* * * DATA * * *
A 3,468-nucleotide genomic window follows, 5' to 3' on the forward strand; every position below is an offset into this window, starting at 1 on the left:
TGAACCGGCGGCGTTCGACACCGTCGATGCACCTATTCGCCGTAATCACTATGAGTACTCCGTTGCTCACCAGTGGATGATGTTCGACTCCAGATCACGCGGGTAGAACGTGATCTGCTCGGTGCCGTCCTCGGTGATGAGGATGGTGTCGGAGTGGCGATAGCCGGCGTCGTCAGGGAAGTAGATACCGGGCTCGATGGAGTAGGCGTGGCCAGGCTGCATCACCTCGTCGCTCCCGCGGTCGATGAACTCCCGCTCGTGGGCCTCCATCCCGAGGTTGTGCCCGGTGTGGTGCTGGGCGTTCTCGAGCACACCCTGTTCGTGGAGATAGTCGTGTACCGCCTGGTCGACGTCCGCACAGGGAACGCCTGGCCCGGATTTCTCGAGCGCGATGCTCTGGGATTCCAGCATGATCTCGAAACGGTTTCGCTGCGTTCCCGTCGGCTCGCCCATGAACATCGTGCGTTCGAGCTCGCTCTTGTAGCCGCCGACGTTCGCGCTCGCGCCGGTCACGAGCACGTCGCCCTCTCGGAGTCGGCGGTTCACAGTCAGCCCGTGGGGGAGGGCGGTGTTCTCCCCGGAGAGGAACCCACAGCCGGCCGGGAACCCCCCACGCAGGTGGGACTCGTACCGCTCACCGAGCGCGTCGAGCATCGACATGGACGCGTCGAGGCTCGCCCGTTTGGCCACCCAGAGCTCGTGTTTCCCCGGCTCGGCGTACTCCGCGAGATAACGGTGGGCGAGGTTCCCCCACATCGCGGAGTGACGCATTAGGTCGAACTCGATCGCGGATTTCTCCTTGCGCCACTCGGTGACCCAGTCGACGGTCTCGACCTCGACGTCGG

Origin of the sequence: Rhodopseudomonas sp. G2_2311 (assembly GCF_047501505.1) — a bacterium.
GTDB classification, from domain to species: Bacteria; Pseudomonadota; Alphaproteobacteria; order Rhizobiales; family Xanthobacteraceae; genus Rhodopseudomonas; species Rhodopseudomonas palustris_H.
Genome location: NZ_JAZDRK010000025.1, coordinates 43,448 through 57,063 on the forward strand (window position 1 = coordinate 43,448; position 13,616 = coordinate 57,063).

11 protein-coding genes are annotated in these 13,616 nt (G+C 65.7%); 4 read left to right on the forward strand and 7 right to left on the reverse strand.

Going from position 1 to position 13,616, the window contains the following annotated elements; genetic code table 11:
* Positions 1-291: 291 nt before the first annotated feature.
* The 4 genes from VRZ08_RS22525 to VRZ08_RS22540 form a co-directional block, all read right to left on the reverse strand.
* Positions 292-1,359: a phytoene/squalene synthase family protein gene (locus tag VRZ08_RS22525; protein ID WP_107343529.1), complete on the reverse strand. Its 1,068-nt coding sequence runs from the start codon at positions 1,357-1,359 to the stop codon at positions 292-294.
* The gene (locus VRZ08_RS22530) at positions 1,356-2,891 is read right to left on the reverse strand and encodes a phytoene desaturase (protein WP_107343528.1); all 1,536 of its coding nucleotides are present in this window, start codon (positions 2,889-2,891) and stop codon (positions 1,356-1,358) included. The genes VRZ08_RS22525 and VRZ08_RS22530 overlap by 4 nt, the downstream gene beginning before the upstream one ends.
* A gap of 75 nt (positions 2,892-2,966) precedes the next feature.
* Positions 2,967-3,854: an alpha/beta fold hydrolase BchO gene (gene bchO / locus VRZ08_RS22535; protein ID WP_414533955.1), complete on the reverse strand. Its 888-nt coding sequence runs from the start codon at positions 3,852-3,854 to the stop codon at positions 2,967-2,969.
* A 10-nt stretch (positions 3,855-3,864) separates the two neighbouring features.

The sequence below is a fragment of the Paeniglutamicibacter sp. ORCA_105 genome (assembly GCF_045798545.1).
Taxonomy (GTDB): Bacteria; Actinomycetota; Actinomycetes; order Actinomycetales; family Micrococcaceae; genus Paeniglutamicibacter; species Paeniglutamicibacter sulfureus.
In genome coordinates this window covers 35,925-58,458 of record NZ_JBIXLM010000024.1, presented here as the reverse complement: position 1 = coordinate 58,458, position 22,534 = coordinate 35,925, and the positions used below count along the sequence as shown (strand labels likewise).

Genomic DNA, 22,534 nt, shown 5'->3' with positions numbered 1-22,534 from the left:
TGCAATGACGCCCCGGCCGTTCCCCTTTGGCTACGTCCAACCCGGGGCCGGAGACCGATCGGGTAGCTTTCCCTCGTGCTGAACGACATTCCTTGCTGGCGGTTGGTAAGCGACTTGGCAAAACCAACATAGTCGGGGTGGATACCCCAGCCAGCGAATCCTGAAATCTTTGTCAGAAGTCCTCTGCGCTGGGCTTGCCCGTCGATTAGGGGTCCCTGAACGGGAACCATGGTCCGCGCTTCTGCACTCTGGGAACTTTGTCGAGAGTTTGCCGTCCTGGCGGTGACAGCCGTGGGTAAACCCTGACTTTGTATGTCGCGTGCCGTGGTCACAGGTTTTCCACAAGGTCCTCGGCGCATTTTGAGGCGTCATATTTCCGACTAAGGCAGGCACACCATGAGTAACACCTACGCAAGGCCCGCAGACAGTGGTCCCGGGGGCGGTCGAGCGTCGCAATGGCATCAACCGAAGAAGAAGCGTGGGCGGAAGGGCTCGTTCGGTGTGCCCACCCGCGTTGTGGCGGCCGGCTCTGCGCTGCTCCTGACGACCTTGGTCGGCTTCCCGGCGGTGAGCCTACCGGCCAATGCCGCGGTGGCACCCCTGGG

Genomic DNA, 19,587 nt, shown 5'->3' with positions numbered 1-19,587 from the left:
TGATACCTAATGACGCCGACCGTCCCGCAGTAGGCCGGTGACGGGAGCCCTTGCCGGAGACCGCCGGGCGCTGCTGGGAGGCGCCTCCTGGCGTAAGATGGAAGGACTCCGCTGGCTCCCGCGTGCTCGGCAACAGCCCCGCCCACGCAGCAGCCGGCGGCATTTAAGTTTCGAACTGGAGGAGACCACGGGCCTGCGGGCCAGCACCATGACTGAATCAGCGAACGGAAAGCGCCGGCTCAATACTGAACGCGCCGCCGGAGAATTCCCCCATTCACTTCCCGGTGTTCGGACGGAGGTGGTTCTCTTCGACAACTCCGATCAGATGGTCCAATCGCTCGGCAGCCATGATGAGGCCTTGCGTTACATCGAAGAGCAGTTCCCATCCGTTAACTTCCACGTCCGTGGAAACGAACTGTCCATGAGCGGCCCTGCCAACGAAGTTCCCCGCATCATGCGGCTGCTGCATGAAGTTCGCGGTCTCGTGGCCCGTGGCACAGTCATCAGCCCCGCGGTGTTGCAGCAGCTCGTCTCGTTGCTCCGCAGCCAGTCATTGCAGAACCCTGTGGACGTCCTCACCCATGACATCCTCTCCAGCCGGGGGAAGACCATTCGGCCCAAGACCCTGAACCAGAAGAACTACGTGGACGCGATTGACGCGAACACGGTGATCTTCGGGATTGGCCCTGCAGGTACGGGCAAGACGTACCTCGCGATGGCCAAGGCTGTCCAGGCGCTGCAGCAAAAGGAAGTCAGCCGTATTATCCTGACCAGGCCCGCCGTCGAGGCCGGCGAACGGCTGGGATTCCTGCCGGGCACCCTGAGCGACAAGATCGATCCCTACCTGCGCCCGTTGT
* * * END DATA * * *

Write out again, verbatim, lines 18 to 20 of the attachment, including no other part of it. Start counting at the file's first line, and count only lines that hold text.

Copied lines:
Genomic DNA, 22,534 nt, shown 5'->3' with positions numbered 1-22,534 from the left:
TGCAATGACGCCCCGGCCGTTCCCCTTTGGCTACGTCCAACCCGGGGCCGGAGACCGATCGGGTAGCTTTCCCTCGTGCTGAACGACATTCCTTGCTGGCGGTTGGTAAGCGACTTGGCAAAACCAACATAGTCGGGGTGGATACCCCAGCCAGCGAATCCTGAAATCTTTGTCAGAAGTCCTCTGCGCTGGGCTTGCCCGTCGATTAGGGGTCCCTGAACGGGAACCATGGTCCGCGCTTCTGCACTCTGGGAACTTTGTCGAGAGTTTGCCGTCCTGGCGGTGACAGCCGTGGGTAAACCCTGACTTTGTATGTCGCGTGCCGTGGTCACAGGTTTTCCACAAGGTCCTCGGCGCATTTTGAGGCGTCATATTTCCGACTAAGGCAGGCACACCATGAGTAACACCTACGCAAGGCCCGCAGACAGTGGTCCCGGGGGCGGTCGAGCGTCGCAATGGCATCAACCGAAGAAGAAGCGTGGGCGGAAGGGCTCGTTCGGTGTGCCCACCCGCGTTGTGGCGGCCGGCTCTGCGCTGCTCCTGACGACCTTGGTCGGCTTCCCGGCGGTGAGCCTACCGGCCAATGCCGCGGTGGCACCCCTGGG

Genomic DNA, 19,587 nt, shown 5'->3' with positions numbered 1-19,587 from the left: